- Fill a measuring cylinder with 50 ml of urine.
- Lower urinometer gently into the urine and let it float freely.
- Let urinometer settle; it should not touch the sides or bottom of the cylinder.
- Take the reading of SG on the scale (lowest point of meniscus) at the surface of the urine.
- Take out the urinometer and immediately note the temperature of urine with a thermometer.
Correction for temperature: Density of urine increases at low temperature and decreases at higher temperature. This causes false reading of SG. Therefore, SG is corrected for difference between urine temperature and calibration temperature. Check the temperature of calibration of the urinometer To get the corrected SG, add 0.001 to the reading for every 3°C that the urine temperature is above the temperature of calibration. Similarly subtract 0.001 from the reading for every 3°C below the calibration temperature.
Correction for dilution: If quantity of urine is not sufficient for measurement of SG, urine can be appropriately diluted and the last two figures of SG are multiplied by the dilution factor.
Correction for abnormal solute concentration: High SG in the presence of glycosuria or proteinuria will not reflect true kidney function (concentrating ability). Therefore it is necessary to nullify the effect of glucose or proteins. For this, 0.003 is subtracted from temperature-corrected SG for each 1 gm of protein/dl urine and 0.004 for every 1 gm of glucose/dl urine.
2. Refractometer method:
SG can be precisely determined by a refractometer, which measures the refractive index of the total soluble solids. Higher the concentration of total dissolved solids, higher the refractive index. Extent of refraction of a beam of light passed through urine is a measure of solute concentration, and thus of SG. The method is simple and requires only 1-2 drops of urine. Result is read from a scale or from digital display.
3. Reagent strip method:
Reagent strip (Figure 819.1B) measures the concentration of ions in urine, which correlates with SG. Depending on the ionic strength of urine, a polyelectrolyte will ionize in proportion. This causes a change in color of pH indicator (bromothymol blue). Also read: URINE STRIP TEST — UNDERSTANDING ITS LIMITATIONS.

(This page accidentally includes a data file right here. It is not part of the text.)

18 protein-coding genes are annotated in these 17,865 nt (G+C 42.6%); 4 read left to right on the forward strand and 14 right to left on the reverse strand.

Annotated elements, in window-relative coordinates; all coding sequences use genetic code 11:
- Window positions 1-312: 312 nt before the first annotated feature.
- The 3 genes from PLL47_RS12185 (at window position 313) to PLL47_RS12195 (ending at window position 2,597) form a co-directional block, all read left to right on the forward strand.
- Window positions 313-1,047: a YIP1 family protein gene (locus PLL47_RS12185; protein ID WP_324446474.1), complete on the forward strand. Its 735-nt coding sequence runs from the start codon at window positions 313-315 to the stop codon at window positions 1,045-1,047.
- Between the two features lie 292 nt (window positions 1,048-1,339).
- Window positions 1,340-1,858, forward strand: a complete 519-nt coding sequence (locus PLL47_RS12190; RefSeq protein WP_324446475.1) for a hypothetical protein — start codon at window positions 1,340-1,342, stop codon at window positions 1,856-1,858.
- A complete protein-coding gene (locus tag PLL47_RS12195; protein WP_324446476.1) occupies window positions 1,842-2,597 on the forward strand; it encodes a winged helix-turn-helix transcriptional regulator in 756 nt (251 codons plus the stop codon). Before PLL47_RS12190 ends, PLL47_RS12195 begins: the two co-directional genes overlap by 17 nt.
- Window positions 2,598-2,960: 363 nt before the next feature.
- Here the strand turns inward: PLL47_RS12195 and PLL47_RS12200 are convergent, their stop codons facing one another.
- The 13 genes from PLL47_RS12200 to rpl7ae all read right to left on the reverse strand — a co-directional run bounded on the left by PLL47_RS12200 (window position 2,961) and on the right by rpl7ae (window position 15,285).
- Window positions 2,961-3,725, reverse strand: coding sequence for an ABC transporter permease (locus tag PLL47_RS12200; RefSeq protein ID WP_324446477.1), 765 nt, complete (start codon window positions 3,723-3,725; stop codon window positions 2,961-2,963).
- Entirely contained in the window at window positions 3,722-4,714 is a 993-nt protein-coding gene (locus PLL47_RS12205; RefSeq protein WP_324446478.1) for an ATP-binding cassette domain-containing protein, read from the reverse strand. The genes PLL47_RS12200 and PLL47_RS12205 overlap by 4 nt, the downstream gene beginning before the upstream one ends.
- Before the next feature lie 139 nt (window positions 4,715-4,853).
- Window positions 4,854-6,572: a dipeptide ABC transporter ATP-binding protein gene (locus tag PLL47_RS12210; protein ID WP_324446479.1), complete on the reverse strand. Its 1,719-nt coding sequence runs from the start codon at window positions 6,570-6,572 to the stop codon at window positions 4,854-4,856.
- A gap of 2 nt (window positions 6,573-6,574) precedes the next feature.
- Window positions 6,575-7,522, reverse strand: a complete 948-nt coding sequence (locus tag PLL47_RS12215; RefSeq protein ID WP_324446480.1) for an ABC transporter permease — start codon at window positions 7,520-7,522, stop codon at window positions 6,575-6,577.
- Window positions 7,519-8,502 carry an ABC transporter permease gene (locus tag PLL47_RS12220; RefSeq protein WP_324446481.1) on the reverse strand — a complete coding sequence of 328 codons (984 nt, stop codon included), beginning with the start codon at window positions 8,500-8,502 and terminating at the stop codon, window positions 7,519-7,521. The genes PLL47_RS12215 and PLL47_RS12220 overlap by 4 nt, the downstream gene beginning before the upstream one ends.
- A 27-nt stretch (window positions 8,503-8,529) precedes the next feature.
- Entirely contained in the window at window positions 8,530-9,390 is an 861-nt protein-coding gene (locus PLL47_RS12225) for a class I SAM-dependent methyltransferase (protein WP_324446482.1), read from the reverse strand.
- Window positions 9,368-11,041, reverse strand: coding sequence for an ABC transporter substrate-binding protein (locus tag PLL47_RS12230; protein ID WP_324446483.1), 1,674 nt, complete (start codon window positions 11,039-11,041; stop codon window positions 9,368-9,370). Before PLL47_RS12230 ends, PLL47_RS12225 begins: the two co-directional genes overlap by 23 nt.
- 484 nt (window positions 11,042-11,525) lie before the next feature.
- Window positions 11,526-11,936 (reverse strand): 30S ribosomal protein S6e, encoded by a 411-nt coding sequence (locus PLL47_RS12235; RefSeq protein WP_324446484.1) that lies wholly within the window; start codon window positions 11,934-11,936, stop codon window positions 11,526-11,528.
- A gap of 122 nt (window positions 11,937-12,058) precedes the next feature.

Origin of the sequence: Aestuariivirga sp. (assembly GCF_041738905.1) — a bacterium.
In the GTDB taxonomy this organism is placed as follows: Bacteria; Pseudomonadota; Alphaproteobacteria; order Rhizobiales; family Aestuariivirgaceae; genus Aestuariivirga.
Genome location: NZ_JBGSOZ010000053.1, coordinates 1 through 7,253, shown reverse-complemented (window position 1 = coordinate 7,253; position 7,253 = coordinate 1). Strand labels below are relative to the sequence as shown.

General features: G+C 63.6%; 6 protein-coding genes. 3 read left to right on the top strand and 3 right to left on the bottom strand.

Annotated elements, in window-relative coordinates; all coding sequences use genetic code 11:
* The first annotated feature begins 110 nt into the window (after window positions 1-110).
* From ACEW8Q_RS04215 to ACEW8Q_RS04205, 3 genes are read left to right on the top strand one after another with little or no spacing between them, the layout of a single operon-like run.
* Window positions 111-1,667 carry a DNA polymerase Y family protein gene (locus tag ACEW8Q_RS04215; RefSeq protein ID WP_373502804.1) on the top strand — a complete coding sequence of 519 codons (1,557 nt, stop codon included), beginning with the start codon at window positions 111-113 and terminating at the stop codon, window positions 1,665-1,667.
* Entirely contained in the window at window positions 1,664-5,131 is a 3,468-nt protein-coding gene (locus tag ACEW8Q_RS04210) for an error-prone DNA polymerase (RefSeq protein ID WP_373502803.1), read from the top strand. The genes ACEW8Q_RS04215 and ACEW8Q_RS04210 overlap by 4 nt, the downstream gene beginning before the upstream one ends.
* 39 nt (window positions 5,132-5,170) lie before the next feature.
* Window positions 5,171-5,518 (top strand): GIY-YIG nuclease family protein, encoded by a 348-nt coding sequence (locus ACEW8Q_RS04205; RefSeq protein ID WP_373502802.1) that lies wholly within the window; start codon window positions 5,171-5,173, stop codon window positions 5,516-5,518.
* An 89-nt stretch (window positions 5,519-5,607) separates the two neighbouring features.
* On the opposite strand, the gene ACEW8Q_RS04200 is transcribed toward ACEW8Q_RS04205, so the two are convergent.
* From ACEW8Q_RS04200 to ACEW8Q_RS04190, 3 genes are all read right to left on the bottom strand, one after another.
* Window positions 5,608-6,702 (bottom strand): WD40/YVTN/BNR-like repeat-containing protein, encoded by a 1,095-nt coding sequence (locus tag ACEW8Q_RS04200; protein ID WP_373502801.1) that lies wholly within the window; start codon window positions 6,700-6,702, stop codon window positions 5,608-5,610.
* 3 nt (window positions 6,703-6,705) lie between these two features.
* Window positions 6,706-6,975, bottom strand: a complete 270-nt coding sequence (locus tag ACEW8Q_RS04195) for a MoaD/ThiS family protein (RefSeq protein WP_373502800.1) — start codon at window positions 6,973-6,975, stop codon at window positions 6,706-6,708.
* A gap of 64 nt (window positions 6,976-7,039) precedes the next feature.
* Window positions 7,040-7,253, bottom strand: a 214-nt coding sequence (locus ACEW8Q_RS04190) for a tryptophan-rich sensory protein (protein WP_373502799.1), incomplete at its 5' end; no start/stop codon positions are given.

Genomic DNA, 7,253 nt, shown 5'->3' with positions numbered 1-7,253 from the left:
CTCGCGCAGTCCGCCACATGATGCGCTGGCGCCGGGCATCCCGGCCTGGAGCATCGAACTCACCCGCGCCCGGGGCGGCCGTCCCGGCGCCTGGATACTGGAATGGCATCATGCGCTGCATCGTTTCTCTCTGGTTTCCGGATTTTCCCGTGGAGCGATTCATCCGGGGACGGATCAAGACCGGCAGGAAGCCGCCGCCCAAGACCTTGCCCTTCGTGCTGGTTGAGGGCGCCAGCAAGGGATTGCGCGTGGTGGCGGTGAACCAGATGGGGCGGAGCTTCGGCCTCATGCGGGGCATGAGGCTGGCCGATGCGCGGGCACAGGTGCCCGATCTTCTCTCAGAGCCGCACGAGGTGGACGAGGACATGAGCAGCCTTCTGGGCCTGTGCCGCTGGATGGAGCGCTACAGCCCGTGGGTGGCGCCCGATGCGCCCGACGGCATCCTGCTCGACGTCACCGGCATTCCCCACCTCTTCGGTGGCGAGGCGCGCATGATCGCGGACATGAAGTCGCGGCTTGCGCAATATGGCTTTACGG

REACTION AND pH
The pH is the scale for measuring acidity or alkalinity (acid if pH is < 7.0; alkaline if pH is > 7.0; neutral if pH is 7.0). On standing, urine becomes alkaline because of loss of carbon dioxide and production of ammonia from urea. Therefore, for correct estimation of pH, fresh urine should be examined.
There are various methods for determination of reaction of urine: litmus paper, pH indicator paper, pH meter, and reagent strip tests.
- Litmus paper test: A small strip of litmus paper is dipped in urine and any color change is noted. If blue litmus paper turns red, it indicates acid urine. If red paper turns blue, it indicates alkaline urine (Figure 819.2A).
- pH indicator paper: Reagent area (which is impregnated with bromothymol blue and methyl red) of indicator paper strip is dipped in urine sample and the color change is compared with the color guide provided. Approximate pH is obtained.
- pH meter: An electrode of pH meter is dipped in urine sample and pH is read off directly from the digital display. It is used if exact pH is required.
- Reagent strip test: The test area (Figure 819.2B) contains polyionic polymer bound to H+; on reaction with cations in urine, H+ is released causing change in color of the pH-sensitive dye. Also read: URINE STRIP TEST — UNDERSTANDING ITS LIMITATIONS.
Normal pH range is 4.6 to 8.0 (average 6.0 or slightly acidic). Urine pH depends on diet, acid base balance, water balance, and renal tubular function.
Acidic urine is found in ketosis (diabetes mellitus, starvation, fever), urinary tract infection by Escherichia coli, and high protein diet. Alkaline urine may result from urinary tract infection by bacteria that split urea to ammonia (Proteus or Pseudomonas), severe vomiting, vegetarian diet, old ammoniacal urine sample and chronic renal failure.
Determining pH of urine helps in identifying various crystals in urine. Altering pH of urine may be useful in treatment of renal calculi (i.e. some stones form only in acid urine e.g. uric acid calculi; in such cases urine is kept alkaline); urinary tract infection (urine should be kept acid); and treatment with certain drugs (e.g. streptomycin is effective in urinary tract infection if urine is kept alkaline). In unexplained metabolic acidosis, measurement of urine pH is helpful in diagnosing renal tubular acidosis; in renal tubular acidosis, urine pH is consistently alkaline despite metabolic acidosis.